Brooklyn Nets
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The Brooklyn Nets played with noticeably different energy during Monday’s game against the Dallas Mavericks. It may be a product of crisper rotations.

Matt Brooks

On Monday, the Brooklyn Nets secured their best victory since the upset against the Denver Nuggets that occurred all the way back on Feb. 5. Prior to Monday, the Nets were 5-10 since Jan. 25 even with the returns of Caris LeVert and Spencer Dinwiddie.

You wouldn’t be wrong to credit Brooklyn’s fruitful winter to team chemistry, and that’s where this group has seemed to be the most lacking over the past month. Things appear to click less on the court.

That all changed on Monday. Faced against Dallas and the potential Rookie of the Year, Luka Doncic, the Brooklyn Nets put things into high-gear by blowing the Mavericks out of the water by 39 points.

It’s clear that Coach Kenny Atkinson looked back at what made this team so successful in January. By circumstance of tinkering with his roster, Atkinson may have stumbled into a winning formula going forward.


Here are a few lineup changes that should become permanent.

Let Allen Crabbe start. Move Caris LeVert to the bench.

This one pains me. I love Caris LeVert as much as the next guy. But his rehabilitation process hasn’t been all that smooth.

Here’s the issue with incredibly ghastly injuries: they take many, many reps to get over.

For Brooklyn, a team that is on the edge of falling out of the playoffs, having LeVert play through his mistakes can be incredibly damning. Sure, it may benefit the team long-term. But having a taste of the playoffs this early into their window could pay immense dividends for D’Angelo Russell, Rodions Kurucs, Jarrett Allen, and the rest of the young guys on this starry-eyed roster.

Allen Crabbe has become overlooked in what he brings to the table because of that lofty $18 million contract. He’s a career 38 percent three-point shooter. Not to mention, he’s solid defensively.

Against the Mavericks, he made two of his three attempts from deep and was a team-best +39. (+39, folks!)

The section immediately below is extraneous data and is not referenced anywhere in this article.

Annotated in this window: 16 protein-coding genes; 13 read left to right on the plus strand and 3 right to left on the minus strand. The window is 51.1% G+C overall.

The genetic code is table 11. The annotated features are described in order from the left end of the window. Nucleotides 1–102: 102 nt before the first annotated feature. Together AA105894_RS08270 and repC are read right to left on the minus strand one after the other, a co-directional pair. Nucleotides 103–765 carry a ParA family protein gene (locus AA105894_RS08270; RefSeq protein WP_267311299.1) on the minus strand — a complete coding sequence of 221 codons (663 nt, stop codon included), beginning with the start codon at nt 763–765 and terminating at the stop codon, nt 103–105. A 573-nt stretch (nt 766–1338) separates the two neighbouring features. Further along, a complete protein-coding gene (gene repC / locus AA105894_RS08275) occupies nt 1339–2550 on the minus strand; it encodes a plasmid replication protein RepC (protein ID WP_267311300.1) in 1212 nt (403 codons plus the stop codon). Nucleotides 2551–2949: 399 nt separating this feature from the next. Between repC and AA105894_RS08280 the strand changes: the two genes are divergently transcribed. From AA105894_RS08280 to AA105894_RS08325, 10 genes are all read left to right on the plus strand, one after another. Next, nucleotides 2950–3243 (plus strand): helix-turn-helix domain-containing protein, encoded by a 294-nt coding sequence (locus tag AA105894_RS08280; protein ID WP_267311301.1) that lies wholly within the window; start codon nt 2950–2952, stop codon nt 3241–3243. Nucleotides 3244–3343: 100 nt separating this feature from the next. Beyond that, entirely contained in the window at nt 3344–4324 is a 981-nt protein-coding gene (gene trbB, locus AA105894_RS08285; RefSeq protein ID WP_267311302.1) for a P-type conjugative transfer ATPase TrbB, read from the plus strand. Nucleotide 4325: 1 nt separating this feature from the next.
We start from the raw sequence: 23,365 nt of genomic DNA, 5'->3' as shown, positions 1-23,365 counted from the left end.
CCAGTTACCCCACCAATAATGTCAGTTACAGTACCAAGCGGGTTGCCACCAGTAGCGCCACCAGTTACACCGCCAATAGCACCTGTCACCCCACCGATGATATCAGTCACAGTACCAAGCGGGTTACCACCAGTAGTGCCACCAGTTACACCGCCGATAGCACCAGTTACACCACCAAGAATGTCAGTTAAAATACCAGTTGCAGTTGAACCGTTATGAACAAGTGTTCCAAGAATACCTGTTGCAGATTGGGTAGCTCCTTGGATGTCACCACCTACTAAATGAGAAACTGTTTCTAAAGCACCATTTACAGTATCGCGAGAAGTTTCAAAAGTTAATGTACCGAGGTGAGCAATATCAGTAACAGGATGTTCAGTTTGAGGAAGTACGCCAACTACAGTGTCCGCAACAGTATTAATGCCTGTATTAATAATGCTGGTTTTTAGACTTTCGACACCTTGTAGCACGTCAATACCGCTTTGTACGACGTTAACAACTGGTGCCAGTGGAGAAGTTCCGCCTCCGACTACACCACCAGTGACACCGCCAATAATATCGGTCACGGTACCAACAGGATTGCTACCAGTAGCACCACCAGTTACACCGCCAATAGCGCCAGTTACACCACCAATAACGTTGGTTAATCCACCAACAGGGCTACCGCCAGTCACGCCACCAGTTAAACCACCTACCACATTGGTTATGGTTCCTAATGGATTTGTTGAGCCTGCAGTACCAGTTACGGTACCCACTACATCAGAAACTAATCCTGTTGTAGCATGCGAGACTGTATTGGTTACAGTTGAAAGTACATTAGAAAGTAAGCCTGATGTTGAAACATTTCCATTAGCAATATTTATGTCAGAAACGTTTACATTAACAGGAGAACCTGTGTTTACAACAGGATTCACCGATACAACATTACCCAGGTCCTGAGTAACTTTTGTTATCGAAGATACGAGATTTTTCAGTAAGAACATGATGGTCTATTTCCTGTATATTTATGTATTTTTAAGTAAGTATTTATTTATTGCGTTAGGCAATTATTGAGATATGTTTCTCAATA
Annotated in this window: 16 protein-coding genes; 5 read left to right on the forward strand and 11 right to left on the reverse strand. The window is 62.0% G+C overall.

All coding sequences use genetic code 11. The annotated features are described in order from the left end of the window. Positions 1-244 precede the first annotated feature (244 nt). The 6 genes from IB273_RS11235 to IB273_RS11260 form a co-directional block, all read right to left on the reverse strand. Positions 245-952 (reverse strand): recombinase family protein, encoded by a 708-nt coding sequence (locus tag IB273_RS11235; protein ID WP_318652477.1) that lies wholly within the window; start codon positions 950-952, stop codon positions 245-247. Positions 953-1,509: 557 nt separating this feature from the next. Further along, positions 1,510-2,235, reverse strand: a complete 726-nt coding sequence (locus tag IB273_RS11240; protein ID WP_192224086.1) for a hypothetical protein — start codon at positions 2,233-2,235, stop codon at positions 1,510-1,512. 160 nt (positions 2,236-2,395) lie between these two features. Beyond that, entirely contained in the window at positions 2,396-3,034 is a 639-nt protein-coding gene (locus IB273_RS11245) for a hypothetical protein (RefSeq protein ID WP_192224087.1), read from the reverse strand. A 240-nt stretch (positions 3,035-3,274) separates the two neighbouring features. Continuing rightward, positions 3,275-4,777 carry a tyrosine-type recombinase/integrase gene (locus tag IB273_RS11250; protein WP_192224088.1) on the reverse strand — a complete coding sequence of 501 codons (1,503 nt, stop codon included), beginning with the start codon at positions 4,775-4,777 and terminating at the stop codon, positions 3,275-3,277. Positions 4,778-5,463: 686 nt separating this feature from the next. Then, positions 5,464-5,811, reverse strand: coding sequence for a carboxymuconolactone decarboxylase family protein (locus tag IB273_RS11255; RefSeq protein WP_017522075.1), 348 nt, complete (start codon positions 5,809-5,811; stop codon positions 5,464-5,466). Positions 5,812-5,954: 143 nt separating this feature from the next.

Crabbe gives Brooklyn three plus shooters in its starting lineup. The trio of D’Angelo Russell, Joe Harris, and Crabbe is terrifying to a defense. As a defender, you realistically can’t give any of these guys an inch of space. This provides for more cutting lanes for the always hungry Rodions Kurucs or the feisty Joe Harris. It also gives Jarrett Allen more breathing room in the pick-and-roll.

When Crabbe starts, the Nets play a 5-out (ish) system. There’s a resemblance of what the Houston Rockets looked like when Chris Paul was injured.

Brooklyn Nets

In Houston, everything ran through James Harden; an elite pull-up shooter and an overlooked passer. The Rockets complimented these two strong traits by surrounding him with a gang of snipers. The spacing of these teammates gave Harden more room to operate in isolation. At the same time, they also provided Harden with targets to swing passes to out of the pick-and-roll or in the aforementioned isolation.

In these two categories, D’Angelo Russell is very similar. Now, he is by no means as commanding as Harden when it comes to getting to the basket. But he is a tremendous ballhandler who is among the best at generating his own shot. Much like Harden, passing out of the pick-and-roll is a huge part of his offensive game, and D-Lo can find teammates in the corners (or in Harris’ case, above the break) at a reliable rate.

You can sag off Caris LeVert (due to his lack of a jumper) and clog the driving lanes for Russell, Dinwiddie, or Harris by doubling. You can’t do that when Allen Crabbe is in LeVert’s place, spotting up on the wing.

Caris LeVert might be better suited to the bench for this iteration of the Nets. While the Allen Crabbe-inclusive starting lineup is full to the brim with spot-up shooters, the Nets’ bench unit is charged with guys who can create their own shot. It’s a unique foil to throw out in the face of opposing reserve defenses that are usually not as strong defensively compared to the starters. (Especially in one-on-one settings.)